If the three magic words in real estate are location, location, location, then the three magic words in relationships are communication, communication, communication. But just as some locations are more desirable than others, some types of communication are more fruitful than others. More talking doesn’t necessarily translate into better outcomes. Sometimes, as the song goes, the words just get in the way. Although we tend to think of good communicators as being good speakers, speaking is only one half of the communication equation. The other, perhaps even more important half is listening. A good listener is a good communicator because what he or she is helping to produce in that listening is greater understanding and an enhanced connection. While the content of much of our daily communication is about the sharing or transfer of information, in the world of relationships, understanding and connection are the jackpot. In Deborah Tannen's best-selling book, "You Just Don't Understand," she refers to these two modes as "report talk and rapport talk."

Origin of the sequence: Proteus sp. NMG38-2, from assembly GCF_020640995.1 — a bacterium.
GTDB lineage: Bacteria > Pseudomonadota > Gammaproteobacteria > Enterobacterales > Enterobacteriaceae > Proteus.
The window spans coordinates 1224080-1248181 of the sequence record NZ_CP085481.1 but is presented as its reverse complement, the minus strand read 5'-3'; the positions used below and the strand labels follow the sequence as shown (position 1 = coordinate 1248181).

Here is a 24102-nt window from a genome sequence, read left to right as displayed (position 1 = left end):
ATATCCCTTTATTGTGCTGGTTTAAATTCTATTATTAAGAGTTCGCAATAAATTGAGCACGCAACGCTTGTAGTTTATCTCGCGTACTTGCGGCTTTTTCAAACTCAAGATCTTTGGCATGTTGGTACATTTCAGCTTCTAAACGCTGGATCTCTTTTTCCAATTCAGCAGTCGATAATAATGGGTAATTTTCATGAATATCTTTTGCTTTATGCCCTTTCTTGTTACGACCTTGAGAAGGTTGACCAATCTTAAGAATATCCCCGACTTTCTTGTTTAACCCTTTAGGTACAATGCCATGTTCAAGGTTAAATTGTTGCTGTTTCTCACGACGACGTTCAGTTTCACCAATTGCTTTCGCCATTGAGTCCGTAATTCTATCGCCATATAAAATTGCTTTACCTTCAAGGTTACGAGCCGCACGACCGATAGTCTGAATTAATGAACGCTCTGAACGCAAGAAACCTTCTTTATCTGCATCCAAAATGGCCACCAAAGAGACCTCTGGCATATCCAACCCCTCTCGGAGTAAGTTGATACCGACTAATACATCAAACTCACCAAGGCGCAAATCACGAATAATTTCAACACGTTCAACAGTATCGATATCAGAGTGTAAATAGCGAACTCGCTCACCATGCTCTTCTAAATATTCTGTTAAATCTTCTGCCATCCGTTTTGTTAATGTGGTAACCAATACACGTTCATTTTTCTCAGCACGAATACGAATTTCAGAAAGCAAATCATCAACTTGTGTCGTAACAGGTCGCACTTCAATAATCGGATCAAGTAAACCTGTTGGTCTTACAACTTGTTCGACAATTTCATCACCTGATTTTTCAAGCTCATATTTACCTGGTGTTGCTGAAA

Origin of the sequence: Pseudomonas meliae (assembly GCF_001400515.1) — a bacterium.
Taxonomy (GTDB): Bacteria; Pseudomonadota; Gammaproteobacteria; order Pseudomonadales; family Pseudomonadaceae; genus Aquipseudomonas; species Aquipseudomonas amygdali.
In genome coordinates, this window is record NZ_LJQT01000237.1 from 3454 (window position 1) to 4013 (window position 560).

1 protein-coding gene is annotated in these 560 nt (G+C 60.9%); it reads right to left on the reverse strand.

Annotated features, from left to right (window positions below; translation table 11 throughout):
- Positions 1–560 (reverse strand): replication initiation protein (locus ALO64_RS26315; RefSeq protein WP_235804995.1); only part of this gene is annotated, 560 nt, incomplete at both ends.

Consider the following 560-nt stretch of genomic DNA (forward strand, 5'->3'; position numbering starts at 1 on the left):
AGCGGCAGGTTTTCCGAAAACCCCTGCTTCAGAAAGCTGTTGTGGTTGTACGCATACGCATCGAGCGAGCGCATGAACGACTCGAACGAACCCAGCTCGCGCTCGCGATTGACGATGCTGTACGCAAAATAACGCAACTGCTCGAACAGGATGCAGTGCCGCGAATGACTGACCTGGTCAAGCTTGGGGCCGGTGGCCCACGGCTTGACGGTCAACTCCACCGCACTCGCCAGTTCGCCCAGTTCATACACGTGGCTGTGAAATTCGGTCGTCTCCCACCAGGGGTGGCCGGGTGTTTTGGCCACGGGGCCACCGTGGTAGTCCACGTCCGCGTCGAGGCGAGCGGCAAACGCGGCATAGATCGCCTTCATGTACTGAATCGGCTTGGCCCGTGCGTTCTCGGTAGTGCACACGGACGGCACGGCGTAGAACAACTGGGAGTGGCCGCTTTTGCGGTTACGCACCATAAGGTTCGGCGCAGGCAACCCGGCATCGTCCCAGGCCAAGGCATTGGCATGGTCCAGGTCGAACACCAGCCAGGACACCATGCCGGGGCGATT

Lately there’s been a lot of attention paid to the Law of Attraction. For those of you who have been living in a cave for the past few years, simply put, this phrase refers to the idea that by intensely focusing your attention on what you want and keeping “negative” thoughts having to do with fear, anger, doubt, guilt, etc. out of your consciousness, you will draw into your life whatever it is that you truly desire. Call me skeptical but I find this philosophy somewhat simplistic particularly when it comes to relationships. While it certainly is beneficial to avoid getting ensnared in the trap of obsessive negative thinking, thinking positive thoughts is generally not enough to bring about any desired outcome, particularly in the domain of relationships. The idea that you can attract the relationship of your dreams is naturally quite attractive to those of us who are in search of a life partner. The number of websites and dating services that are in the business of bringing unmatched individuals together seems to be growing at an exponential rate, and given the number of singles out there who are looking to pair up with the right person, that’s not surprising.